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PostgreSQL pg_settings

The view pg_settings provides access to run-time parameters of the server. It is essentially an alternative interface to the SHOW and SET commands. It also provides access to some facts about each parameter that are not directly available from SHOW, such as minimum and maximum values.


pg_settings Columns


Name
Type
Description
name
text
Run-time configuration parameter name
setting
text
Current value of the parameter
unit
text
Implicit unit of the parameter
category
text
Logical group of the parameter
short_desc
text
A brief description of the parameter
extra_desc
text
Additional, more detailed, description of the parameter
context
text
Context required to set the parameter's value (see below)
vartype
text
Parameter type (bool, enum, integer, real, or string)
source
text
Source of the current parameter value
min_val
text
Minimum allowed value of the parameter (null for non-numeric values)
max_val
text
Maximum allowed value of the parameter (null for non-numeric values)
enumvals
text[]
Allowed values of an enum parameter (null for non-enum values)
boot_val
text
Parameter value assumed at server startup if the parameter is not otherwise set
reset_val
text
Value that RESET would reset the parameter to in the current session
sourcefile
text
Configuration file the current value was set in (null for values set from sources other than configuration files, or when examined by a non-superuser); helpful when using include directives in configuration files
sourceline
integer
Line number within the configuration file the current value was set at (null for values set from sources other than configuration files, or when examined by a non-superuser)

 
There are several possible values of context. In order of decreasing difficulty of changing the setting, they are:
internal
These settings cannot be changed directly; they reflect internally determined values. Some of them may be adjustable by rebuilding the server with different configuration options, or by changing options supplied to initdb.
postmaster
These settings can only be applied when the server starts, so any change requires restarting the server. Values for these settings are typically stored in the postgresql.conf file, or passed on the command line when starting the server. Of course, settings with any of the lower context types can also be set at server start time.
sighup
Changes to these settings can be made in postgresql.conf without restarting the server. Send a SIGHUP signal to the postmaster to cause it to re-read postgresql.conf and apply the changes. The postmaster will also forward the SIGHUP signal to its child processes so that they all pick up the new value.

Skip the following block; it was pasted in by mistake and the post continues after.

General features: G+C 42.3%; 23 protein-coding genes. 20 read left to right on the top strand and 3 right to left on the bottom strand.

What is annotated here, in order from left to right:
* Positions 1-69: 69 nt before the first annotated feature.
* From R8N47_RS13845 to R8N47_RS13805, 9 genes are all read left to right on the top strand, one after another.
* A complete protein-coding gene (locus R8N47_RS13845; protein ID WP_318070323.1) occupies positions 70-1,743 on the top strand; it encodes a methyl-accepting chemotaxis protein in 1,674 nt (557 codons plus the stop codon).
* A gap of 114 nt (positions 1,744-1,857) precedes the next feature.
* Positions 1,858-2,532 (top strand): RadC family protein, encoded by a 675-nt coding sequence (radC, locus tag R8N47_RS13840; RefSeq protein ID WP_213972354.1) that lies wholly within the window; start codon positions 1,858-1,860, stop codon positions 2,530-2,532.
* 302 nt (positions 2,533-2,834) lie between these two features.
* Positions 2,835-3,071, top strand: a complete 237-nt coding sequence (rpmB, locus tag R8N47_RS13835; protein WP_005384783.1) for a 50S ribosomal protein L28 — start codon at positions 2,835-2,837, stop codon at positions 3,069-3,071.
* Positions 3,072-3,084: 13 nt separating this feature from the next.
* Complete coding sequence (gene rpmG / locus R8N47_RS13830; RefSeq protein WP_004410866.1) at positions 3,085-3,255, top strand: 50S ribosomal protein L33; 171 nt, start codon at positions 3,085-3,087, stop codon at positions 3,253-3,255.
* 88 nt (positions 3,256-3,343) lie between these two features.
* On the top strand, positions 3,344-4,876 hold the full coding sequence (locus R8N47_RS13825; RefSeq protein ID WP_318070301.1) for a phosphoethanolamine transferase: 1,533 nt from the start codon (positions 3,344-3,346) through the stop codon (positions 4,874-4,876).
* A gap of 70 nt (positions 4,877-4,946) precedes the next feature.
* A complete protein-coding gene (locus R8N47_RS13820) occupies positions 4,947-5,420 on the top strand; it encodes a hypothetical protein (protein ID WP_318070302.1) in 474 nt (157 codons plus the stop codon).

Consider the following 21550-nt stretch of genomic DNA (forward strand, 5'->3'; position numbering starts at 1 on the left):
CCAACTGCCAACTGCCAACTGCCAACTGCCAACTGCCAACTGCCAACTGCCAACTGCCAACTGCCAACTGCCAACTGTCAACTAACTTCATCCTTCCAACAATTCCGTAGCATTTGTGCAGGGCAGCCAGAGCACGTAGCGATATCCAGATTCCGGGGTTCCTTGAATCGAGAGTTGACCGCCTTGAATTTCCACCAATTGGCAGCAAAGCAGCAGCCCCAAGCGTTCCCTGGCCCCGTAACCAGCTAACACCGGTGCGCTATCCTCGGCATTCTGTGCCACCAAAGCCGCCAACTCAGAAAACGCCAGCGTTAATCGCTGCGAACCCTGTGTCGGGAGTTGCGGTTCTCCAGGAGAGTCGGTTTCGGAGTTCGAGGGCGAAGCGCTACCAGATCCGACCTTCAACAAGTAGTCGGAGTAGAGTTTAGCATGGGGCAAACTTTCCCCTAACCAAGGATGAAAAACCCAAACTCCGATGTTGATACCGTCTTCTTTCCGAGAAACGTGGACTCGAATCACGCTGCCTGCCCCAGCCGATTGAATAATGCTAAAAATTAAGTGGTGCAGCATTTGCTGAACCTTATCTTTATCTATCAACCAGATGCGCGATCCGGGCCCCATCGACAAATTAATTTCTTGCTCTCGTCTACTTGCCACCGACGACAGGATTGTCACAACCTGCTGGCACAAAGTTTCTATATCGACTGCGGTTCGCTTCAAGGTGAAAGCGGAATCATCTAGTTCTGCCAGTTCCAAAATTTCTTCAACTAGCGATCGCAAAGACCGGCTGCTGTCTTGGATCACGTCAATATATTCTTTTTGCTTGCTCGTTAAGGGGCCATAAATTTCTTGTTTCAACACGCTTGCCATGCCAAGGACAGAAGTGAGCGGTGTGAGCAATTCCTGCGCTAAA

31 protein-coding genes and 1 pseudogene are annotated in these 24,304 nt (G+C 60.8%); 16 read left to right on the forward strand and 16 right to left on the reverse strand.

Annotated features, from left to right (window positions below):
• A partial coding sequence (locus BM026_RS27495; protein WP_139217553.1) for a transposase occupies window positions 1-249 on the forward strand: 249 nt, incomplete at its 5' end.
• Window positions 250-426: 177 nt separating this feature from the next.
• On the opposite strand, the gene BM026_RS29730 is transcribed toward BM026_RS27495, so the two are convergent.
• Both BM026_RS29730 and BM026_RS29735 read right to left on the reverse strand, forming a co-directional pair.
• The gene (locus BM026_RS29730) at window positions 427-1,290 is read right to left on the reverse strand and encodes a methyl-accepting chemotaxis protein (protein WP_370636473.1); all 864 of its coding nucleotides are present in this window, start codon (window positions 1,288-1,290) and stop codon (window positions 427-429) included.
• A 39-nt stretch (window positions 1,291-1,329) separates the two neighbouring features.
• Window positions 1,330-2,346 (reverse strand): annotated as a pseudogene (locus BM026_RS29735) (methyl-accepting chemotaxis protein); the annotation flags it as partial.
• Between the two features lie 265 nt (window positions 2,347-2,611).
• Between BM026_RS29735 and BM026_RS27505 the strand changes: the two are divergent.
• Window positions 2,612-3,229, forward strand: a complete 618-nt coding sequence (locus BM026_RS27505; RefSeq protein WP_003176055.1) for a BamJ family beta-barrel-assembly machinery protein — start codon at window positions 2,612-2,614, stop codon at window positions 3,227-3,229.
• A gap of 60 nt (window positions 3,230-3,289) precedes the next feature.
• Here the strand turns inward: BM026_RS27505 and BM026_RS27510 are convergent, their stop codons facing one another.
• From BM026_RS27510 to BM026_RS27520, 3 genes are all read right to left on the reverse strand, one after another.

superuser-backend
Changes to these settings can be made in postgresql.conf without restarting the server. They can also be set for a particular session in the connection request packet (for example, via libpq's PGOPTIONS environment variable), but only if the connecting user is a superuser. However, these settings never change in a session after it is started. If you change them in postgresql.conf, send a SIGHUP signal to the postmaster to cause it to re-read postgresql.conf. The new values will only affect subsequently-launched sessions.
backend
Changes to these settings can be made in postgresql.conf without restarting the server. They can also be set for a particular session in the connection request packet (for example, via libpq's PGOPTIONS environment variable); any user can make such a change for their session. However, these settings never change in a session after it is started. If you change them in postgresql.conf, send a SIGHUP signal to the postmaster to cause it to re-read postgresql.conf. The new values will only affect subsequently-launched sessions.
superuser
These settings can be set from postgresql.conf, or within a session via the SET command; but only superusers can change them via SET. Changes in postgresql.conf will affect existing sessions only if no session-local value has been established with SET.
user
These settings can be set from postgresql.conf, or within a session via the SET command. Any user is allowed to change their session-local value. Changes in postgresql.conf will affect existing sessions only if no session-local value has been established with SET.

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